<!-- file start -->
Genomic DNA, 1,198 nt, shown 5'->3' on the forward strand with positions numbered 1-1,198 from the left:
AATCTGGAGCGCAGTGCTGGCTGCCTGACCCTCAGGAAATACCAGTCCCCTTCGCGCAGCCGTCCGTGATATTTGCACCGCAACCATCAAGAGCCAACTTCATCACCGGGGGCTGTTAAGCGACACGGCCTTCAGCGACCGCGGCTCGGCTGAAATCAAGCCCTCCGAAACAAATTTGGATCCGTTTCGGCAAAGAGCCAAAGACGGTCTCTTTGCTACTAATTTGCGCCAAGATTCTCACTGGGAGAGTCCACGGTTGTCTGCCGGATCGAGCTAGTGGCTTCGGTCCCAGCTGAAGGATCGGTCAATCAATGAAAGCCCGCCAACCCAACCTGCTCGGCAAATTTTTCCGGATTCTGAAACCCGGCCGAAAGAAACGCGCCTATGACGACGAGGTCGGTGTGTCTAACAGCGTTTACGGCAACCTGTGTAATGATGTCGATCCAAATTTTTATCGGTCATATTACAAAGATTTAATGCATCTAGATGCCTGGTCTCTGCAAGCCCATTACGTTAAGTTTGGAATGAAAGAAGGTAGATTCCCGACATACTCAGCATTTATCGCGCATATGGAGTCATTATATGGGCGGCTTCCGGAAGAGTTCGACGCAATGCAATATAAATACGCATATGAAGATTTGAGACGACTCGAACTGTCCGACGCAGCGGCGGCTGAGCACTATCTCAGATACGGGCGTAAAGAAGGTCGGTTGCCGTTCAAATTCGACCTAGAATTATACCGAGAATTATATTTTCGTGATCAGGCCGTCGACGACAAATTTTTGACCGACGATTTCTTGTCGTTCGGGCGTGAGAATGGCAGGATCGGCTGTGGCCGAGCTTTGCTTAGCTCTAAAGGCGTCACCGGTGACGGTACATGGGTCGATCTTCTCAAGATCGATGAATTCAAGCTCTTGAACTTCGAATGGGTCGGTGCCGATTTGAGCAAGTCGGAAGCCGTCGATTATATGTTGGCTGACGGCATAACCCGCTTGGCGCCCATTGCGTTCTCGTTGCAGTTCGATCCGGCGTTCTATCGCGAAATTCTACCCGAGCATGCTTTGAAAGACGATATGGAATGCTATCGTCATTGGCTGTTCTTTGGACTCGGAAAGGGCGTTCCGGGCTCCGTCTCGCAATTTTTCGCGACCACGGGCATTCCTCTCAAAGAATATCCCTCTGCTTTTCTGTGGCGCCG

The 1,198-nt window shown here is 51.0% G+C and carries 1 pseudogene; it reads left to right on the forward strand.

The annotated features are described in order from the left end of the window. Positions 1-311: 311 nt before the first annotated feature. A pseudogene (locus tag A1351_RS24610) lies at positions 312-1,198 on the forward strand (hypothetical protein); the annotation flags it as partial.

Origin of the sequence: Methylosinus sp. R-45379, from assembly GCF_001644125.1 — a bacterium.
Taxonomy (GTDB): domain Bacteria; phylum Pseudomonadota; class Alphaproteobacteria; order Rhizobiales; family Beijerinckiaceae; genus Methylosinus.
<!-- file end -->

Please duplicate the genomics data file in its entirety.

Genomic DNA, 1,198 nt, shown 5'->3' on the forward strand with positions numbered 1-1,198 from the left:
AATCTGGAGCGCAGTGCTGGCTGCCTGACCCTCAGGAAATACCAGTCCCCTTCGCGCAGCCGTCCGTGATATTTGCACCGCAACCATCAAGAGCCAACTTCATCACCGGGGGCTGTTAAGCGACACGGCCTTCAGCGACCGCGGCTCGGCTGAAATCAAGCCCTCCGAAACAAATTTGGATCCGTTTCGGCAAAGAGCCAAAGACGGTCTCTTTGCTACTAATTTGCGCCAAGATTCTCACTGGGAGAGTCCACGGTTGTCTGCCGGATCGAGCTAGTGGCTTCGGTCCCAGCTGAAGGATCGGTCAATCAATGAAAGCCCGCCAACCCAACCTGCTCGGCAAATTTTTCCGGATTCTGAAACCCGGCCGAAAGAAACGCGCCTATGACGACGAGGTCGGTGTGTCTAACAGCGTTTACGGCAACCTGTGTAATGATGTCGATCCAAATTTTTATCGGTCATATTACAAAGATTTAATGCATCTAGATGCCTGGTCTCTGCAAGCCCATTACGTTAAGTTTGGAATGAAAGAAGGTAGATTCCCGACATACTCAGCATTTATCGCGCATATGGAGTCATTATATGGGCGGCTTCCGGAAGAGTTCGACGCAATGCAATATAAATACGCATATGAAGATTTGAGACGACTCGAACTGTCCGACGCAGCGGCGGCTGAGCACTATCTCAGATACGGGCGTAAAGAAGGTCGGTTGCCGTTCAAATTCGACCTAGAATTATACCGAGAATTATATTTTCGTGATCAGGCCGTCGACGACAAATTTTTGACCGACGATTTCTTGTCGTTCGGGCGTGAGAATGGCAGGATCGGCTGTGGCCGAGCTTTGCTTAGCTCTAAAGGCGTCACCGGTGACGGTACATGGGTCGATCTTCTCAAGATCGATGAATTCAAGCTCTTGAACTTCGAATGGGTCGGTGCCGATTTGAGCAAGTCGGAAGCCGTCGATTATATGTTGGCTGACGGCATAACCCGCTTGGCGCCCATTGCGTTCTCGTTGCAGTTCGATCCGGCGTTCTATCGCGAAATTCTACCCGAGCATGCTTTGAAAGACGATATGGAATGCTATCGTCATTGGCTGTTCTTTGGACTCGGAAAGGGCGTTCCGGGCTCCGTCTCGCAATTTTTCGCGACCACGGGCATTCCTCTCAAAGAATATCCCTCTGCTTTTCTGTGGCGCCG

The 1,198-nt window shown here is 51.0% G+C and carries 1 pseudogene; it reads left to right on the forward strand.

The annotated features are described in order from the left end of the window. Positions 1-311: 311 nt before the first annotated feature. A pseudogene (locus tag A1351_RS24610) lies at positions 312-1,198 on the forward strand (hypothetical protein); the annotation flags it as partial.

Origin of the sequence: Methylosinus sp. R-45379, from assembly GCF_001644125.1 — a bacterium.
Taxonomy (GTDB): domain Bacteria; phylum Pseudomonadota; class Alphaproteobacteria; order Rhizobiales; family Beijerinckiaceae; genus Methylosinus.